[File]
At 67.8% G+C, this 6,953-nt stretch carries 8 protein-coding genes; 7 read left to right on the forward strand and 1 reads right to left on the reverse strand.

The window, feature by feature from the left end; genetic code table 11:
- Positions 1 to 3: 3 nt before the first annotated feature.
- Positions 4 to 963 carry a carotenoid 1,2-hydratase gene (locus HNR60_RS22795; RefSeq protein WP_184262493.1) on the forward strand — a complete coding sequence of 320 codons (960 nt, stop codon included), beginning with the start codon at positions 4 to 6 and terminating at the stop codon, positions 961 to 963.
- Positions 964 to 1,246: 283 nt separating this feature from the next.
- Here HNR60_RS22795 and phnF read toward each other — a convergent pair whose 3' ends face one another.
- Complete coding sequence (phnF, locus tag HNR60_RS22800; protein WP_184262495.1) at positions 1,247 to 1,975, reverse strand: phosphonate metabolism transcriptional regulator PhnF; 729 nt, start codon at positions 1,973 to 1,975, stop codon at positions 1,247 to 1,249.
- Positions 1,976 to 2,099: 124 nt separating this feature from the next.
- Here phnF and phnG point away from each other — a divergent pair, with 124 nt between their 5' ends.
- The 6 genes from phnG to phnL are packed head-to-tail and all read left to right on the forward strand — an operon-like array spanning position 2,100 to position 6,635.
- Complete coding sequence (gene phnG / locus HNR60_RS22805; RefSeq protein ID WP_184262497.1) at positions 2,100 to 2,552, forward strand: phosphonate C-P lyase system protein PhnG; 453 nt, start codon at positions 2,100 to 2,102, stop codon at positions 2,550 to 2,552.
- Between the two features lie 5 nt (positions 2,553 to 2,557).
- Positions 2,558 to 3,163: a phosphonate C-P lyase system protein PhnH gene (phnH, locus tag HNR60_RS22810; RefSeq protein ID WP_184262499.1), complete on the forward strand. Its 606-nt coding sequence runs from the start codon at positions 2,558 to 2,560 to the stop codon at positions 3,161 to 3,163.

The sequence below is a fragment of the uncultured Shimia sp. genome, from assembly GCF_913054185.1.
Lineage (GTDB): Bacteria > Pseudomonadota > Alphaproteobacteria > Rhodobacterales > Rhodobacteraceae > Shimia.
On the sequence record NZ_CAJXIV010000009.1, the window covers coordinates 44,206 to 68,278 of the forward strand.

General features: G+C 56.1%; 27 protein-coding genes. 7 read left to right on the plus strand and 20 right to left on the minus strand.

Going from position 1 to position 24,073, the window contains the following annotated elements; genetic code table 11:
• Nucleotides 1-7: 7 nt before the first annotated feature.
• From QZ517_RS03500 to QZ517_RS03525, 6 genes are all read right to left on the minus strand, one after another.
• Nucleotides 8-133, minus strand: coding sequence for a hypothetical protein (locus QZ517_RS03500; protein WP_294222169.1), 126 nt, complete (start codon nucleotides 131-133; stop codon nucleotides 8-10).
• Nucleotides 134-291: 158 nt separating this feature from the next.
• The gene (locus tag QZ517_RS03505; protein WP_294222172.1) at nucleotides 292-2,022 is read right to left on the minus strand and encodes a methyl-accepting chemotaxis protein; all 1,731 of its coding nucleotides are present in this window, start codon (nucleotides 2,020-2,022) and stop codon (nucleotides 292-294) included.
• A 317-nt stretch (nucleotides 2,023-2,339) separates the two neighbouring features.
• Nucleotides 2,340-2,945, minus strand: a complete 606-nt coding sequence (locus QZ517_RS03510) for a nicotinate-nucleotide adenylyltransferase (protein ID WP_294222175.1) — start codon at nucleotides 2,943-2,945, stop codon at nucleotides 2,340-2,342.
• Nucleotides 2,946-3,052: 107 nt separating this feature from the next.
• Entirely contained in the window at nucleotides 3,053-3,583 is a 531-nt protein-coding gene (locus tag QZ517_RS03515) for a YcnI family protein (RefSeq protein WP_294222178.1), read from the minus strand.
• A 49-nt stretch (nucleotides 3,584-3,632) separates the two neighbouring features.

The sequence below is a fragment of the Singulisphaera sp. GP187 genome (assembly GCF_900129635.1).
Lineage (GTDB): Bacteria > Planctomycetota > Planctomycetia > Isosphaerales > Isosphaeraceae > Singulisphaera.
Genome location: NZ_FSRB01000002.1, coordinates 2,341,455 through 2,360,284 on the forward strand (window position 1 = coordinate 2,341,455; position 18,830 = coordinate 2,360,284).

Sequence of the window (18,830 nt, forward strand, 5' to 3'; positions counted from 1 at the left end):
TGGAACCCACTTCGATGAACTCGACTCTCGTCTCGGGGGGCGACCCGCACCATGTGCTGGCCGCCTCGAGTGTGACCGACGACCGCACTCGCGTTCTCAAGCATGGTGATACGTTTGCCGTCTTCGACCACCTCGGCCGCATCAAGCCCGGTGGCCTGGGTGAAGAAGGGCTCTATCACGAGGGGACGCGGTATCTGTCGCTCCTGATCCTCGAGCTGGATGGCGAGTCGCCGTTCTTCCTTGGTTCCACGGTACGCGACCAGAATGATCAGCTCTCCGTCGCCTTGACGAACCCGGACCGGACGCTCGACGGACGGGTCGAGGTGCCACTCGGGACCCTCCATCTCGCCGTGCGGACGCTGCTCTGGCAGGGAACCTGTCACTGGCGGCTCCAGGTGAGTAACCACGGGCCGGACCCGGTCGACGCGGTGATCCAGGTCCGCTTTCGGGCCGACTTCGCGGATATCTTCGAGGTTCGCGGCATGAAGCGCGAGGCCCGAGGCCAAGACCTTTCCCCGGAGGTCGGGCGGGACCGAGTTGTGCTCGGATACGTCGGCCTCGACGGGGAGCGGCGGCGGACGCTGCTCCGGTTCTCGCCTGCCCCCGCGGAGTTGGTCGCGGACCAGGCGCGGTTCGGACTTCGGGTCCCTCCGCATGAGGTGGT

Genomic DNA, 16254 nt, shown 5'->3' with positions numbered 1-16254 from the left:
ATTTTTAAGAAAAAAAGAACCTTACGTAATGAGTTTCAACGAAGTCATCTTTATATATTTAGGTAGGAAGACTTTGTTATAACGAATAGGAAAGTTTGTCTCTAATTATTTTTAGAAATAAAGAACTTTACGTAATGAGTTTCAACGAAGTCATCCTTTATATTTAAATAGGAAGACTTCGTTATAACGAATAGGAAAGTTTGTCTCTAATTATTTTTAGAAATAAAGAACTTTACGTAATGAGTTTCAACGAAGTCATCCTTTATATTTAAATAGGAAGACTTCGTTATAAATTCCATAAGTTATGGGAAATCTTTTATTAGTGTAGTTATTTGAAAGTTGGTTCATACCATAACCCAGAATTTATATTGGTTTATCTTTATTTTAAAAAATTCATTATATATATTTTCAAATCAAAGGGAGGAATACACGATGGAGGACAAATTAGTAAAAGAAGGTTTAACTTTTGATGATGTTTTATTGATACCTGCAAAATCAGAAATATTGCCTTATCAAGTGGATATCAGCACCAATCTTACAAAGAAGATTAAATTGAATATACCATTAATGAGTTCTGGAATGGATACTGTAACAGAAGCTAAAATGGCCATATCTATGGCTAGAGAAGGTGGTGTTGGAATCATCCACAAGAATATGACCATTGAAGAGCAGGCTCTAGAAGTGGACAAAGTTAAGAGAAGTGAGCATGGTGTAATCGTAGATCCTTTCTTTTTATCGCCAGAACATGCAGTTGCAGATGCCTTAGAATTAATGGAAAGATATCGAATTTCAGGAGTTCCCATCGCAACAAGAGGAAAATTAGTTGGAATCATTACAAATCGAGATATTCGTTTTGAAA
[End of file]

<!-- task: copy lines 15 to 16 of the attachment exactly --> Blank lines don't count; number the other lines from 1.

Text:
Lineage (GTDB): Bacteria > Pseudomonadota > Alphaproteobacteria > Rhodobacterales > Rhodobacteraceae > Shimia.
On the sequence record NZ_CAJXIV010000009.1, the window covers coordinates 44,206 to 68,278 of the forward strand.